Oppose Wicker Amendment 1462: Keep State & Local Police Focused on Community Policing – Not Immigration Enforcement
Advocacy Letter - 06/25/13
Source: The Leadership Conference on Civil and Human Rights
Recipient: U.S. Senate
The undersigned organizations urge you to oppose Senator Wicker’s amendment 1462 to S.744. It would unravel much of the hard work of the Gang of Eight and the Judiciary Committee, and it would take us backwards as a nation.
Wicker 1462 would require state and local law enforcement officers to abandon their core crime-fighting responsibilities and spend their scarce resources enforcing immigration law. It would undermine public safety, lead to widespread racial profiling and wrongful arrests, and jeopardize civil rights.
- Wicker 1462 would force states and localities to engage in immigration enforcement.
The federal government, not the states, is responsible for enforcing immigration laws. Yet Wicker 1462 would require untrained state and local law enforcement officials to determine who in their custody is “believed to be inadmissible or deportable,” collect extensive information about them, and send that information to the federal government. In delegating these enforcement duties to thousands of localities across the country, the amendment would greatly increase the likelihood of racial and ethnic profiling, as well as wrongful detentions.
It would also threaten states and localities with the loss of longstanding federal funding, unless they agree to become active participants in this enforcement. This would interfere with the Constitution’s allocation of state and federal responsibilities, and raises serious Tenth Amendment concerns.[i]
It would also divert state and local law enforcement officers from their core mission of controlling crime and ensuring public safety, jeopardize community policing programs, and penalize states and localities for making policy choices that are theirs to make, such as encouraging crime victims and witnesses to come forward. In short, it would undermine S. 744’s goal of creating a commonsense national immigration policy that respects the human rights of all.
- Wicker 1462 would turn the National Crime Information Center (NCIC) into an immigration-status database.
NCIC is a computerized database that provides federal, state, and local criminal justice agencies with real-time access to criminal history and crime-related information. It is a vital tool for criminal law enforcement. Wicker 1462, however, would flood NCIC with millions of new entries concerning purely civil (non-criminal) immigration-status information, by requiring the addition of broad new categories of information concerning alleged “immigration violators,” which is very broadly defined, “regardless of whether . . . sufficient identifying information is available” to support the listing.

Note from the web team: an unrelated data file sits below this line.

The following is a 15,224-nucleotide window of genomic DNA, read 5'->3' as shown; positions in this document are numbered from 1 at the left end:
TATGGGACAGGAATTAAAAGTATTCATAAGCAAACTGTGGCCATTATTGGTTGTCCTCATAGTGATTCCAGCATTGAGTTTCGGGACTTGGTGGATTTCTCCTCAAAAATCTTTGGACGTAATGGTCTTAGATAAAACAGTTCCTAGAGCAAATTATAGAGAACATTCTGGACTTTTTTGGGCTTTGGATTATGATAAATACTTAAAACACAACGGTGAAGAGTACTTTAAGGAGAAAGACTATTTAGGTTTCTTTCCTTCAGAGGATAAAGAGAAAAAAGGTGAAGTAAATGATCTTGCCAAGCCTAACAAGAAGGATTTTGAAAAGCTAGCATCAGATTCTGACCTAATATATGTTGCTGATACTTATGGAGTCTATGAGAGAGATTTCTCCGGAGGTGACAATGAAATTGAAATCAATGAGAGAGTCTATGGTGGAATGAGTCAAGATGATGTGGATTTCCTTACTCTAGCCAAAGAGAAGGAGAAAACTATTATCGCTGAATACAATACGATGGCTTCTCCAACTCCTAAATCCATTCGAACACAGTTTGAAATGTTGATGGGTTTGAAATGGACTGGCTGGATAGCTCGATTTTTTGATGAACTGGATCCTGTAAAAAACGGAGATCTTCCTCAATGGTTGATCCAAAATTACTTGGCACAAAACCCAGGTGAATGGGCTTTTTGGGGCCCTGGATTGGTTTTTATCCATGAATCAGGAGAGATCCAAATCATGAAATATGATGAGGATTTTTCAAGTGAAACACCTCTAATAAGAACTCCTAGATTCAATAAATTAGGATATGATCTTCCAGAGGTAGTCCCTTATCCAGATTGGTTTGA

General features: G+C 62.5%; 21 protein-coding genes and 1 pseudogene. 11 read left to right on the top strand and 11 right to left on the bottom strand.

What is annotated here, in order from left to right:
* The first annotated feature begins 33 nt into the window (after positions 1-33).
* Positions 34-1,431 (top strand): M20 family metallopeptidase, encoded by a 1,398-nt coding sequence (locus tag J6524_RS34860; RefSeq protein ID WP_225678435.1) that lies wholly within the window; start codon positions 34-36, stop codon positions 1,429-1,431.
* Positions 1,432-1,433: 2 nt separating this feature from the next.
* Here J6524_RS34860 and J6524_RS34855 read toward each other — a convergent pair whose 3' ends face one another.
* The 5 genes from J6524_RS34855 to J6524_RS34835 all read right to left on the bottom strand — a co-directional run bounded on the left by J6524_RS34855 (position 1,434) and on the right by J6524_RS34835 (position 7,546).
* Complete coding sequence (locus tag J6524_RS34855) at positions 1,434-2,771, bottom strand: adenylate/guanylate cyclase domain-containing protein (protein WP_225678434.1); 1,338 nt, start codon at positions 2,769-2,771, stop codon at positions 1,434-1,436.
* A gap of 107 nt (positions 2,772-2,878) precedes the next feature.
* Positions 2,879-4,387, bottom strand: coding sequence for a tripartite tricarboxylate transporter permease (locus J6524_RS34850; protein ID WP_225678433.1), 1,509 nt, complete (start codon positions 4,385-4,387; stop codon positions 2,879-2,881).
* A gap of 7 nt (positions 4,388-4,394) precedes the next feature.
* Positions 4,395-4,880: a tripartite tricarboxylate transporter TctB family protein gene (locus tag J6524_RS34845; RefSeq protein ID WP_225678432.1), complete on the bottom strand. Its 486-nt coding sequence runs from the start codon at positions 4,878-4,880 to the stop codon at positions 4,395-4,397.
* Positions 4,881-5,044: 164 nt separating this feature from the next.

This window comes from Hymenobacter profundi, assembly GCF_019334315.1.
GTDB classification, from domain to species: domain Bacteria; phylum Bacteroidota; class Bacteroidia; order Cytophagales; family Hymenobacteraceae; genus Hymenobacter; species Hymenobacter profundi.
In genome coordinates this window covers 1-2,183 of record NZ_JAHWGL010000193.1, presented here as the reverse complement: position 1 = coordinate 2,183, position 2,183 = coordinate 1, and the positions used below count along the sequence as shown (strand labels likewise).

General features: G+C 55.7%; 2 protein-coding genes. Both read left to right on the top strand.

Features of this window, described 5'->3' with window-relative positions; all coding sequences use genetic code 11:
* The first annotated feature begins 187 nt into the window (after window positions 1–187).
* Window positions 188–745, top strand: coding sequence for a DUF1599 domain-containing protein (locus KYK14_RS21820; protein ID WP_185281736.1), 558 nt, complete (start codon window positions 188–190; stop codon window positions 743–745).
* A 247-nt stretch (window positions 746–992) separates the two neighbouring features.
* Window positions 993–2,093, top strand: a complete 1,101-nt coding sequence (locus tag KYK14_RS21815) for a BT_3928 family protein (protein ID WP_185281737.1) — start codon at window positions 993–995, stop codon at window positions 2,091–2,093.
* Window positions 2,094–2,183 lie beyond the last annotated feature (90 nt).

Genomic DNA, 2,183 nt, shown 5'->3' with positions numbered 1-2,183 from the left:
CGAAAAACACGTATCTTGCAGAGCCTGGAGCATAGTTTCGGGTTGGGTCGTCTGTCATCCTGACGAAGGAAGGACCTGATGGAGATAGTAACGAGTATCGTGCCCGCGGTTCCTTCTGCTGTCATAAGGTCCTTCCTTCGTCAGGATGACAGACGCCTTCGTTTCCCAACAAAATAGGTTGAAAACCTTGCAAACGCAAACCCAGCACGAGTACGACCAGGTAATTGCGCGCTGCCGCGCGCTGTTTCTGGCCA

As the Supreme Court recently explained in Arizona v. United States, state and local law enforcement officers generally lack the power to make arrests for civil immigration violations.[ii] By adding millions of new, unverified immigration-related records to NCIC that state and local officers are not legally authorized to enforce, the amendment would inevitably lead to the very sorts of unlawful arrests that the Supreme Court prohibited, and open the door to increased racial profiling of both immigrants and U.S. citizens.
For these reasons, law enforcement leaders – including the Major Cities Chiefs Association[iii]; the Police Executive Research Forum[iv]; and the police chiefs of many jurisdictions such as Montgomery County, MD[v] and Salt Lake City, UT[vi] – have opposed the expansion of NCIC to include non-criminal immigration information.
Again, we urge you to oppose Wicker 1462. Thank you for your consideration. If you have any questions, please feel free to contact Senior Counsel Rob Randhava at (202) 466-6058.
American-Arab Anti-Discrimination Committee (ADC)
American Civil Liberties Union
The Leadership Conference on Civil and Human Rights
International Union, United Automobile, Aerospace and Agricultural Implement Workers of America, UAW
Lutheran Immigration and Refugee Service
National Association of Latino Elected and Appointed Officials (NALEO) Educational Fund
National Organization for Women
People For the American Way
South Asian Americans Leading Together (SAALT)
[iii] Major Cities Chiefs Association, Revised Immigration Position, 3 (Oct. 2011), available at https://www.majorcitieschiefs.com/pdf/news/immigration_position102311.pdf..
[iv] Police Executive Research Forum, Police and Immigration: How Chiefs Are Leading Their Communities Through the Challenges, 62 (2010), available at http://www.policeforum.org/library/immigration/PERFImmigrationReportMarch2011.pdf
[v] Police Chief J. Thomas Manger, “Examining 287(g): The Role of State and Local Law Enforcement in Immigration Law” (Mar. 2009), available at http://www.gpo.gov/fdsys/pkg/CHRG-111hhrg49374/html/CHRG-111hhrg49374.htm